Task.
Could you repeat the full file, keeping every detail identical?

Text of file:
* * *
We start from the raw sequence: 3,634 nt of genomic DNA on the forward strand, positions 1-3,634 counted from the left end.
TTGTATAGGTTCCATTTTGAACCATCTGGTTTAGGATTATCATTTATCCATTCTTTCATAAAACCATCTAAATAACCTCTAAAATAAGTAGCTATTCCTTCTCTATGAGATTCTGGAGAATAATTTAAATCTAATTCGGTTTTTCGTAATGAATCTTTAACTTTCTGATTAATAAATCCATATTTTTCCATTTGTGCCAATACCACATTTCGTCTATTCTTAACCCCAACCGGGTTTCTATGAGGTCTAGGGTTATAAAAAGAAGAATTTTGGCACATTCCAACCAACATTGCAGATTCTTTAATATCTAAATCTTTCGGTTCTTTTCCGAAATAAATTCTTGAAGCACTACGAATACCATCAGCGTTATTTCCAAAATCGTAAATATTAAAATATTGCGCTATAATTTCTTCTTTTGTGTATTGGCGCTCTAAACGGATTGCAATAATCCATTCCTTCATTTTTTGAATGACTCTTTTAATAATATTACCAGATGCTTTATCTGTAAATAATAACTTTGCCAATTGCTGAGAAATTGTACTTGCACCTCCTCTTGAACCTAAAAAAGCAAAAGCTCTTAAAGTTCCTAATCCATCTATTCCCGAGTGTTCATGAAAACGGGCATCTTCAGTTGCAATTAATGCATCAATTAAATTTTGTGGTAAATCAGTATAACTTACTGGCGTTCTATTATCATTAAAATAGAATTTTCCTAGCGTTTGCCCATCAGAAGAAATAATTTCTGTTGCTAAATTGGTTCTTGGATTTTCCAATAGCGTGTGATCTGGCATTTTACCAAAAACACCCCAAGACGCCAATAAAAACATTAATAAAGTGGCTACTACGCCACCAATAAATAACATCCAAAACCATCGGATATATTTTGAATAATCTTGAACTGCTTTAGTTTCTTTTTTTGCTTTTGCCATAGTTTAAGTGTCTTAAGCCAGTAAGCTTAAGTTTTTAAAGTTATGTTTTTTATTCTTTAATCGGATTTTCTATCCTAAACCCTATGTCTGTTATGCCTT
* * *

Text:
We start from the raw sequence: 3,634 nt of genomic DNA on the forward strand, positions 1-3,634 counted from the left end.
TTGTATAGGTTCCATTTTGAACCATCTGGTTTAGGATTATCATTTATCCATTCTTTCATAAAACCATCTAAATAACCTCTAAAATAAGTAGCTATTCCTTCTCTATGAGATTCTGGAGAATAATTTAAATCTAATTCGGTTTTTCGTAATGAATCTTTAACTTTCTGATTAATAAATCCATATTTTTCCATTTGTGCCAATACCACATTTCGTCTATTCTTAACCCCAACCGGGTTTCTATGAGGTCTAGGGTTATAAAAAGAAGAATTTTGGCACATTCCAACCAACATTGCAGATTCTTTAATATCTAAATCTTTCGGTTCTTTTCCGAAATAAATTCTTGAAGCACTACGAATACCATCAGCGTTATTTCCAAAATCGTAAATATTAAAATATTGCGCTATAATTTCTTCTTTTGTGTATTGGCGCTCTAAACGGATTGCAATAATCCATTCCTTCATTTTTTGAATGACTCTTTTAATAATATTACCAGATGCTTTATCTGTAAATAATAACTTTGCCAATTGCTGAGAAATTGTACTTGCACCTCCTCTTGAACCTAAAAAAGCAAAAGCTCTTAAAGTTCCTAATCCATCTATTCCCGAGTGTTCATGAAAACGGGCATCTTCAGTTGCAATTAATGCATCAATTAAATTTTGTGGTAAATCAGTATAACTTACTGGCGTTCTATTATCATTAAAATAGAATTTTCCTAGCGTTTGCCCATCAGAAGAAATAATTTCTGTTGCTAAATTGGTTCTTGGATTTTCCAATAGCGTGTGATCTGGCATTTTACCAAAAACACCCCAAGACGCCAATAAAAACATTAATAAAGTGGCTACTACGCCACCAATAAATAACATCCAAAACCATCGGATATATTTTGAATAATCTTGAACTGCTTTAGTTTCTTTTTTTGCTTTTGCCATAGTTTAAGTGTCTTAAGCCAGTAAGCTTAAGTTTTTAAAGTTATGTTTTTTATTCTTTAATCGGATTTTCTATCCTAAACCCTATGTCTGTTATGCCTT